Hutchins Roundup: Natural interest rates, work visas, and more
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Falling natural rates and missing business investment
Using a panel of 31 high-income countries and a structural model of investment, a team of researchers from the Bank of England estimate that the global, long-run natural rate of interest fell 1.9 percentage points from 1985 to 2015. Slower productivity growth and increased life expectancy each accounted for about half the decline, and they expect these factors to keep the natural rate low going forward. The authors note that firms have not taken advantage of low interest rates to reinvest, what they call a “missing-investment puzzle,” despite steady returns to capital. For the U.K., they show that accounting for intangible capital like data, software, and brand accounts for much of the missing investment. But firms with the most intangible capital tended to experience the worst productivity growth, deepening the productivity puzzle. The authors say more research is needed to understand intangible investment and productivity dynamics.
Limits on low-skilled work visas hurt revenues without benefitting US workers
H-2B visas, which allow U.S. firms to hire foreign low-skill workers, have been capped since 1990 in order to protect low-skill U.S. workers from competition. Michael Clemens of the Center for Global Development and Ethan Lewis of Dartmouth find that H-2B visa restrictions hurt the revenues of U.S. firms without helping the employment prospects of low-skill Americans. Firms that win the H-2B visa lottery and can hire foreign workers see 18.5% revenue growth. Firms that win the lottery also slightly raise the number of U.S. workers they employ—in other words, foreign workers on H-2B visas are not displacing domestic workers. Instead, the authors argue that low-skill foreign workers do jobs that U.S. workers won’t fill and which are hard to automate away, especially in physically demanding industries like landscaping and construction. Caps on H-2B visas thus do little to help U.S. workers, while preventing many firms from hiring needed labor from abroad.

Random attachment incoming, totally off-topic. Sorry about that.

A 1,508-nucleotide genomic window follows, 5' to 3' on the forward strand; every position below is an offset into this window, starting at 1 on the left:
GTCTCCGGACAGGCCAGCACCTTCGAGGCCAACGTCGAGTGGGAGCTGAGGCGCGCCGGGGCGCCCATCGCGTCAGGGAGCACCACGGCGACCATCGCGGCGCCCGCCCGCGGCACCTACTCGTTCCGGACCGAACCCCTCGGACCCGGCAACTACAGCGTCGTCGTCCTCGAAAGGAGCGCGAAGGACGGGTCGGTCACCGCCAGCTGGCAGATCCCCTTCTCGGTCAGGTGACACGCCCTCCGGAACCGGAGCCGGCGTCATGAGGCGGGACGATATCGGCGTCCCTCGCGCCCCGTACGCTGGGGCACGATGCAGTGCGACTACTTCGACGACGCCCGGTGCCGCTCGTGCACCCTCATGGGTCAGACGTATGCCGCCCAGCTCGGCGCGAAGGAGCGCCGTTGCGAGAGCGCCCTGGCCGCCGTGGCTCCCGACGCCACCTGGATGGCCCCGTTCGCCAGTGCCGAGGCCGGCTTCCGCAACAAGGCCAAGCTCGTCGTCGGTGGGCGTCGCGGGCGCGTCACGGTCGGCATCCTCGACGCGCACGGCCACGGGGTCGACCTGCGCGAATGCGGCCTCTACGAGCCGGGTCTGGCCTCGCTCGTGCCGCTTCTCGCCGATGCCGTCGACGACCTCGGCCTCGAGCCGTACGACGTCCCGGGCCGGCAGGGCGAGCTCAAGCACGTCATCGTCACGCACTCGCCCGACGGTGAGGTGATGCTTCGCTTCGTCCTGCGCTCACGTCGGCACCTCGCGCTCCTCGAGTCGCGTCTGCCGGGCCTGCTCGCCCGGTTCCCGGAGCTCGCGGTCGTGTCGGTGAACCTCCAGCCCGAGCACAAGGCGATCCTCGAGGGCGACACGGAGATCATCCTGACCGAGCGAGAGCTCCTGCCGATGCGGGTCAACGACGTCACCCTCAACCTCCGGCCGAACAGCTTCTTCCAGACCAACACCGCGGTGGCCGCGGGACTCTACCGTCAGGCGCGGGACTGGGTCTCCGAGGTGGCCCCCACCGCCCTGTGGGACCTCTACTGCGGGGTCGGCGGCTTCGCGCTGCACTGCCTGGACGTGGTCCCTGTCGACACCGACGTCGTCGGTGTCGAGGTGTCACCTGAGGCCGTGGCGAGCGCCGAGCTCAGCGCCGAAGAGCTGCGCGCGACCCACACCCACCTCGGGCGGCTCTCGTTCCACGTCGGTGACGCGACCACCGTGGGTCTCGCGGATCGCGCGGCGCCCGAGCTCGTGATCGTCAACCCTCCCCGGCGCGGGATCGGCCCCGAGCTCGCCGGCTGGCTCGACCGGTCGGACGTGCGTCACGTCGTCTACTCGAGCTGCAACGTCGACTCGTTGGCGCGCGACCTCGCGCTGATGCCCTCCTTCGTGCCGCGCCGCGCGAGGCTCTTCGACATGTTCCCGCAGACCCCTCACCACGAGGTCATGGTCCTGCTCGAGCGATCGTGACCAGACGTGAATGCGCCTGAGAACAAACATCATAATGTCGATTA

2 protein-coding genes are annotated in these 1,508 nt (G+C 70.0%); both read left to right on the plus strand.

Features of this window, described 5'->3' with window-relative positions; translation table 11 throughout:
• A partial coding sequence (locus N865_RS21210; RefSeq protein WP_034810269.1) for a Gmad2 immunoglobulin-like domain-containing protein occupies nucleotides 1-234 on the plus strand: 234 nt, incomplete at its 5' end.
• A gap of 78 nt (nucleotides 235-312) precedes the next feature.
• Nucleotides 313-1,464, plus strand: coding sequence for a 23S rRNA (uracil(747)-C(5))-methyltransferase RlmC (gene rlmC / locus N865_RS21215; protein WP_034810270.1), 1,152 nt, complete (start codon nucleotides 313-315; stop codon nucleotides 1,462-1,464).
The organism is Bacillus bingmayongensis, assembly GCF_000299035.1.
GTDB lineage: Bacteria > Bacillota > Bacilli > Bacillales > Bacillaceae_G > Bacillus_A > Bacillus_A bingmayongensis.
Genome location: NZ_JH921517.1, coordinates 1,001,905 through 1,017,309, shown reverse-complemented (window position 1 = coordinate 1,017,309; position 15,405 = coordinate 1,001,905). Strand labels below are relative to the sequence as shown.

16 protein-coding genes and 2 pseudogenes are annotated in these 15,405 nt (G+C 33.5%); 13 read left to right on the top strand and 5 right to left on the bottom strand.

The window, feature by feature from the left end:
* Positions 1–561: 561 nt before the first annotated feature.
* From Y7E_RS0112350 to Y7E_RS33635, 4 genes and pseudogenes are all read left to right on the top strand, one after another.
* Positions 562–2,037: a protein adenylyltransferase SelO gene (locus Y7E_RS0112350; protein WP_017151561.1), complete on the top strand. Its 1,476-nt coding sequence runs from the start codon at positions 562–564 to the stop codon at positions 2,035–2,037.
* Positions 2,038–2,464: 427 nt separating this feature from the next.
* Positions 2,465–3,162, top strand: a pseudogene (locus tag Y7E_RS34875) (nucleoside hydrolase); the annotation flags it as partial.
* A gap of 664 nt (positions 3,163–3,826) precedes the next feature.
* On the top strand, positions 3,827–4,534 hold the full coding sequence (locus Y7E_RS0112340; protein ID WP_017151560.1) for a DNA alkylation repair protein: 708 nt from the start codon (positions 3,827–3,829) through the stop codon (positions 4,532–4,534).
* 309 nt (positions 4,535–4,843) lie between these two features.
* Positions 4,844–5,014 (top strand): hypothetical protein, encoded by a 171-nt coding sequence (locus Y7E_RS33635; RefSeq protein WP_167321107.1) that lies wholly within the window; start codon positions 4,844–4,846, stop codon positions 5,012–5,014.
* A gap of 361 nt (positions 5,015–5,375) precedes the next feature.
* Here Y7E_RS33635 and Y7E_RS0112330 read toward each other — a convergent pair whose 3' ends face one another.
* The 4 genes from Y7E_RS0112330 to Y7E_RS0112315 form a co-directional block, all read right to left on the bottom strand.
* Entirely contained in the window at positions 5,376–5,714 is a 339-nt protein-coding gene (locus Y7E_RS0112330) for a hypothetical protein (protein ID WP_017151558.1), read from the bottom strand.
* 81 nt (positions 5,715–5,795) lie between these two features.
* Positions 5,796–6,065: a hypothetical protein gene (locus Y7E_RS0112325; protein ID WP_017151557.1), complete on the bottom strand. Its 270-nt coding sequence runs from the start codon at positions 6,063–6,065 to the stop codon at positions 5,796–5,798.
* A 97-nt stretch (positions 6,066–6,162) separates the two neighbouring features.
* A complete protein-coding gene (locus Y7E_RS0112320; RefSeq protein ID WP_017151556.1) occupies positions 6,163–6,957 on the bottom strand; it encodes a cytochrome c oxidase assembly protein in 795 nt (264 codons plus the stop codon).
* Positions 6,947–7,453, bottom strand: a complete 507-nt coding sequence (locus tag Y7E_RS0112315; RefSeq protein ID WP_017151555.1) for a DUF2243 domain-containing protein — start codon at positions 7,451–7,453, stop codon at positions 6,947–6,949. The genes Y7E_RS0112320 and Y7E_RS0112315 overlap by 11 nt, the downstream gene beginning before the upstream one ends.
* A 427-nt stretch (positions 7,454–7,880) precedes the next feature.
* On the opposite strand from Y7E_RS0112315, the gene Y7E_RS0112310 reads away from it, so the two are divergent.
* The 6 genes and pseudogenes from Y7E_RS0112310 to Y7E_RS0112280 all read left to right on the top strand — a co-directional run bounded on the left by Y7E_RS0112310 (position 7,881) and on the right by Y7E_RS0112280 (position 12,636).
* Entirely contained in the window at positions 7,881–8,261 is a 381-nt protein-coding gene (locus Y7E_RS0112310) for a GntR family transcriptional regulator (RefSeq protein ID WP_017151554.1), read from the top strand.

Administrative burdens lowered public health insurance child enrollment
Iris Arbogast of the Federal Reserve Bank of St. Louis, Anna Chorniy of Northwestern University, and Janet Currie of Princeton find that administrative burdens—procedures that verify enrollment or re-enrollment eligibility—reduce child public health insurance coverage. For example, in 2017, Mississippi enacted legislation allowing only 10 days for Medicaid recipients to report income revisions exceeding $100. Using a list of 15 states with similar changes between 2016 and 2019, they find that increases in administrative burdens led to a 5.4% decline in children’s enrollment in Medicaid and the Children’s Health Insurance Program six months after changes were made. Children without a college-educated parent and Hispanic children experienced a decline in coverage three times larger than that of other children, and children with a non-citizen parent experienced a decline that was four times larger. The authors point to immigration fears as one potential explanation for the outsize burden on immigrant and Hispanic children.
Chart of the week: Change in rental demand reached its lowest point since 2009
Chart Courtesy of the Wall Street Journal
Quote of the week:
“One often hears that people are worse off ‘because of inflation.’ This is not quite right. Implicitly, it presumes that monetary policy could have prevented prices from rising so fast without doing anything to nominal incomes. Unfortunately, that’s not the case. Even assuming policy had been tightened sufficiently aggressively, and sufficiently early, to have knocked eight percentage points off the current rate of inflation, it would also have depressed nominal income growth by at least as much and almost certainly quite a bit more. Unemployment would be materially higher and nominal wage growth materially lower,” says Ben Broadbent, Deputy Governor of Monetary Policy at the Bank of England.
“Ultimately, this reflects what is known as the ‘neutrality’ of monetary policy: in the long run it has no impact on real economic variables (things like real output or relative prices). It can’t boost structural productivity, for example. Nor can it offset the consequences for real incomes of (say) disruptions to supply chains in Asia or Russia’s curtailment of the supply of gas to Europe.”
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